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Separated parents to face new charges under proposed changes to the child maintenance system

Date:4 FEB 2014
Journals Manager + Online Editor

Comprehensive changes to the child maintenance system that will see charges introduced for both parents are set to go through parliament this week. The charity, Gingerbread, is calling on MPs and Lords to oppose the plans.

New regulations, due to be debated in the Commons on Monday, 3 February and the Lords on Tuesday, 4 February, will lead to the closure of all Child Supoprt Agency (CSA) cases over the next 3 years and fees for parents who need to use the new Child Maintenance Service (CMS).

Under plans to shake up the current system, the Government wants separated parents to negotiate their own settlements, without using the new Government service. It intends to close almost one million existing CSA cases, arguing that the charges to use the new service will serve as an incentive for parents to come to their own private arrangements.

According to Gingerbread these changes will mean that children lose out.

The Department for Work & Pensions plans to introduce a £20 application fee to access the CMS and get a maintenance calculation. Parents will become liable to a 4% collection charge if the new service has to step in and collect outstanding maintenance from the other parent. Those parents that fail to pay maintenance will be charged an additional collection fee of 20% on top of their children's maintenance, which the Government will keep. The Government expects to be collecting £145m per year in fees from both parents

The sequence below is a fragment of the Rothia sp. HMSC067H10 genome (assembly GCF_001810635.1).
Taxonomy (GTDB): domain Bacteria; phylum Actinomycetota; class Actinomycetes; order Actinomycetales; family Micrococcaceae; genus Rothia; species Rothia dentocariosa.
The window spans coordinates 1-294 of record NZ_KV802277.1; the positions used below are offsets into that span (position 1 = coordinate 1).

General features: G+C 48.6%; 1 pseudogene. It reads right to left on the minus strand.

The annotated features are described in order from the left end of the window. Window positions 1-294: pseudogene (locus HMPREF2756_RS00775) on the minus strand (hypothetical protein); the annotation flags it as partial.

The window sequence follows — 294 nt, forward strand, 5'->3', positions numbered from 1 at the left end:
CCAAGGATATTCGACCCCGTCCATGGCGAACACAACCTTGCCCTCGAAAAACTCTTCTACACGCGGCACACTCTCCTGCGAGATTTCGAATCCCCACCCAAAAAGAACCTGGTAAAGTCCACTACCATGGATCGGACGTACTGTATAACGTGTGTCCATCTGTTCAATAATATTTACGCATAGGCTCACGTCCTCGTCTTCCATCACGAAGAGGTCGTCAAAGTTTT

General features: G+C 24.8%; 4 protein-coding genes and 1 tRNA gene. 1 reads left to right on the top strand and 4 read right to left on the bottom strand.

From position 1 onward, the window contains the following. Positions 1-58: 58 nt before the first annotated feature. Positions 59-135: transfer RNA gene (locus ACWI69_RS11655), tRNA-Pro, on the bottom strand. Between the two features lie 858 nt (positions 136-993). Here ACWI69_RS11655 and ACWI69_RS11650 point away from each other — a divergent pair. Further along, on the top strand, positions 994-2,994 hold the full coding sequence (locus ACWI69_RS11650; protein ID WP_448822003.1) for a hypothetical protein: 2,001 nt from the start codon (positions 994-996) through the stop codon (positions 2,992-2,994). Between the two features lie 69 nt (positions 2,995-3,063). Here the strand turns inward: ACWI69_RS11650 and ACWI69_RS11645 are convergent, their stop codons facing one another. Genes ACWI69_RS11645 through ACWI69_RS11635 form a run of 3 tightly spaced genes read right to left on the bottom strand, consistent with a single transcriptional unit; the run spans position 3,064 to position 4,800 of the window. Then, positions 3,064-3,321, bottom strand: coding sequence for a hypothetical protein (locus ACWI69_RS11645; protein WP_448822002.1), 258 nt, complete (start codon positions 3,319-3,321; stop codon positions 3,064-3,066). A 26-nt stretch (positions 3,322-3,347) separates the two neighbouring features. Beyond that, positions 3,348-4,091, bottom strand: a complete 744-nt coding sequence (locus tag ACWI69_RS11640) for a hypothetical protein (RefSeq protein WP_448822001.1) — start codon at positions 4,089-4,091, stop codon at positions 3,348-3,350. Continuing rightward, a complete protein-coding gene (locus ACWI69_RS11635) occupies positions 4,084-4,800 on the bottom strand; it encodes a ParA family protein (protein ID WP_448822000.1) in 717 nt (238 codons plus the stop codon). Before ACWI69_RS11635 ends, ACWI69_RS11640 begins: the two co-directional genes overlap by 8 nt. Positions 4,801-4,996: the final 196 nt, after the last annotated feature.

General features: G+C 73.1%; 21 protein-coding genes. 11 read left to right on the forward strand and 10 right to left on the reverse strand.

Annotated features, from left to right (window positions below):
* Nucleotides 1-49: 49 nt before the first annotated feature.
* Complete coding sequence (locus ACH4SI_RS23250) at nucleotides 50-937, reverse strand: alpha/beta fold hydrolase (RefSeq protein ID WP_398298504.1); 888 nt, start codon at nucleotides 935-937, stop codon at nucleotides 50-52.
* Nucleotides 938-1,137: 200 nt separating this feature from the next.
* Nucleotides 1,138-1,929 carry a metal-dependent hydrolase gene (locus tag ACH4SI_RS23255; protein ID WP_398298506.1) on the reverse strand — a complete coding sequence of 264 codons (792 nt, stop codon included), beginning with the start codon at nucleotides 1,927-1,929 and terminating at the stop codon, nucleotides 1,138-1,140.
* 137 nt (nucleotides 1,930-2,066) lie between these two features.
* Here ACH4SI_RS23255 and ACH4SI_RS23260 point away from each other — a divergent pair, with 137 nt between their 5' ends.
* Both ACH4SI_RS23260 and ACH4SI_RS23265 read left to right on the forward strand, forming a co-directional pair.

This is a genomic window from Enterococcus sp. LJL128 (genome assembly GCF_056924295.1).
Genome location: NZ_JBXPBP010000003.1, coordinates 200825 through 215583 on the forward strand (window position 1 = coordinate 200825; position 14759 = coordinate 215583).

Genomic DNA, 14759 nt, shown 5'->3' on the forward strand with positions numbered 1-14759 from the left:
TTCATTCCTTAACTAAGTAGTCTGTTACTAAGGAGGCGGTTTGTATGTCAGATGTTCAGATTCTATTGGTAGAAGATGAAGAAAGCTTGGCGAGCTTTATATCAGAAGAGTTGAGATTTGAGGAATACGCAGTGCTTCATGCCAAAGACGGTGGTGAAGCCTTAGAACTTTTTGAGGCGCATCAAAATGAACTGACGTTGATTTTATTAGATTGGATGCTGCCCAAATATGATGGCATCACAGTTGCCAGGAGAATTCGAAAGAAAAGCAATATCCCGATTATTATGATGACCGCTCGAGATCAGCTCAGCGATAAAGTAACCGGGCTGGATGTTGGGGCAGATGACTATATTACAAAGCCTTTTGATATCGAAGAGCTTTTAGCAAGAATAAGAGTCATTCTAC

If they get through parliament this week, the charges are expected to take effect in a few months' time.

Gingerbread Chief Executive Fiona Weir said:

‘The new service should have securing reliable maintenance for children at its core, but instead it will jeopardise existing arrangements and put financial pressure on struggling single parent families.'

‘Parents will only be able to use the new collection service when their child's other parent has repeatedly failed to pay child maintenance. It is wrong that single parents should have to lose part of their child's maintenance because of the other parent's unwillingness to pay.'

Gingerbread has expressed concern that the case closure process, application fee and ongoing charges will discourage some parents from securing maintenance for their children. The Government estimates that 100,000 CSA parents, currently due child maintenance, will simply give up and make no arrangements when their CSA case is closed.

Fiona Weir added:

‘One in five of the poorest single parent families could be lifted out of poverty by regularly receiving child maintenance. We want to encourage more single parents to make arrangements, but the new system will put barriers in their way.'

Gingerbread handed in a petition opposing the charges to the House of Commons on Monday, 3 February at 2:30 pm.